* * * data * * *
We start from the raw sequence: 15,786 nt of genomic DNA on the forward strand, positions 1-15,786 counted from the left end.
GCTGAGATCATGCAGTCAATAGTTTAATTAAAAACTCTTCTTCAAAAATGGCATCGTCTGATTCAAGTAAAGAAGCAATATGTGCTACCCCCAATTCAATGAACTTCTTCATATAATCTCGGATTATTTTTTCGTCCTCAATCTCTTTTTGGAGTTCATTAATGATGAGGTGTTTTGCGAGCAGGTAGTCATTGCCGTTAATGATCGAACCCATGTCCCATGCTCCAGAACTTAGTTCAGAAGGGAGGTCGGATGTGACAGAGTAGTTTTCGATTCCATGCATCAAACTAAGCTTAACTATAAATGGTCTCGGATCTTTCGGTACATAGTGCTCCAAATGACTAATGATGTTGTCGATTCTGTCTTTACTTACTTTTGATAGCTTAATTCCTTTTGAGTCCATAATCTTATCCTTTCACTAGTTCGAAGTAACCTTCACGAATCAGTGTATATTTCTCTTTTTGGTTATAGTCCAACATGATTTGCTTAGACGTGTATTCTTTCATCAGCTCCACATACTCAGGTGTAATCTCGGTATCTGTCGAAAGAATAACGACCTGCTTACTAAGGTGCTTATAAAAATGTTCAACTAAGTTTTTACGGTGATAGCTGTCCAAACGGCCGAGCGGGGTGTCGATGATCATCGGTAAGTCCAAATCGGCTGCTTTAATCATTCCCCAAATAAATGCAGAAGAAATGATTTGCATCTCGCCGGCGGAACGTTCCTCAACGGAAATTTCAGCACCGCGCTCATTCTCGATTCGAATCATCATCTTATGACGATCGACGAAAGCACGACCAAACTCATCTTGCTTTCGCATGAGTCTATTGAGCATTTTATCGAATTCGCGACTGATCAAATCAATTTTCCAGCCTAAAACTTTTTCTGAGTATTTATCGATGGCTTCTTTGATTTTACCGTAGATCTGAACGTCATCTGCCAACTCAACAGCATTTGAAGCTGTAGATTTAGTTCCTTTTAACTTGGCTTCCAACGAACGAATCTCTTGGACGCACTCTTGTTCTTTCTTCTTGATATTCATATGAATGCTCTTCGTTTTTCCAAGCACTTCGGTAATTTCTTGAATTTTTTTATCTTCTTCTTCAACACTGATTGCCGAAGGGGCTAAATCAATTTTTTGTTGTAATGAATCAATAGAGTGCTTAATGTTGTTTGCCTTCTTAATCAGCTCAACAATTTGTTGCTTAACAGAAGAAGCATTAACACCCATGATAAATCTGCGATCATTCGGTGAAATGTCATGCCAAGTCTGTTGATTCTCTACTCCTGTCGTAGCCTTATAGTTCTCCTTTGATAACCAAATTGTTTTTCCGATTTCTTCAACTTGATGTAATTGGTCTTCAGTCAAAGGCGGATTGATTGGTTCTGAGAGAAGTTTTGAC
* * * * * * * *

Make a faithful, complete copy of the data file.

We start from the raw sequence: 15,786 nt of genomic DNA on the forward strand, positions 1-15,786 counted from the left end.
GCTGAGATCATGCAGTCAATAGTTTAATTAAAAACTCTTCTTCAAAAATGGCATCGTCTGATTCAAGTAAAGAAGCAATATGTGCTACCCCCAATTCAATGAACTTCTTCATATAATCTCGGATTATTTTTTCGTCCTCAATCTCTTTTTGGAGTTCATTAATGATGAGGTGTTTTGCGAGCAGGTAGTCATTGCCGTTAATGATCGAACCCATGTCCCATGCTCCAGAACTTAGTTCAGAAGGGAGGTCGGATGTGACAGAGTAGTTTTCGATTCCATGCATCAAACTAAGCTTAACTATAAATGGTCTCGGATCTTTCGGTACATAGTGCTCCAAATGACTAATGATGTTGTCGATTCTGTCTTTACTTACTTTTGATAGCTTAATTCCTTTTGAGTCCATAATCTTATCCTTTCACTAGTTCGAAGTAACCTTCACGAATCAGTGTATATTTCTCTTTTTGGTTATAGTCCAACATGATTTGCTTAGACGTGTATTCTTTCATCAGCTCCACATACTCAGGTGTAATCTCGGTATCTGTCGAAAGAATAACGACCTGCTTACTAAGGTGCTTATAAAAATGTTCAACTAAGTTTTTACGGTGATAGCTGTCCAAACGGCCGAGCGGGGTGTCGATGATCATCGGTAAGTCCAAATCGGCTGCTTTAATCATTCCCCAAATAAATGCAGAAGAAATGATTTGCATCTCGCCGGCGGAACGTTCCTCAACGGAAATTTCAGCACCGCGCTCATTCTCGATTCGAATCATCATCTTATGACGATCGACGAAAGCACGACCAAACTCATCTTGCTTTCGCATGAGTCTATTGAGCATTTTATCGAATTCGCGACTGATCAAATCAATTTTCCAGCCTAAAACTTTTTCTGAGTATTTATCGATGGCTTCTTTGATTTTACCGTAGATCTGAACGTCATCTGCCAACTCAACAGCATTTGAAGCTGTAGATTTAGTTCCTTTTAACTTGGCTTCCAACGAACGAATCTCTTGGACGCACTCTTGTTCTTTCTTCTTGATATTCATATGAATGCTCTTCGTTTTTCCAAGCACTTCGGTAATTTCTTGAATTTTTTTATCTTCTTCTTCAACACTGATTGCCGAAGGGGCTAAATCAATTTTTTGTTGTAATGAATCAATAGAGTGCTTAATGTTGTTTGCCTTCTTAATCAGCTCAACAATTTGTTGCTTAACAGAAGAAGCATTAACACCCATGATAAATCTGCGATCATTCGGTGAAATGTCATGCCAAGTCTGTTGATTCTCTACTCCTGTCGTAGCCTTATAGTTCTCCTTTGATAACCAAATTGTTTTTCCGATTTCTTCAACTTGATGTAATTGGTCTTCAGTCAAAGGCGGATTGATTGGTTCTGAGAGAAGTTTTGAC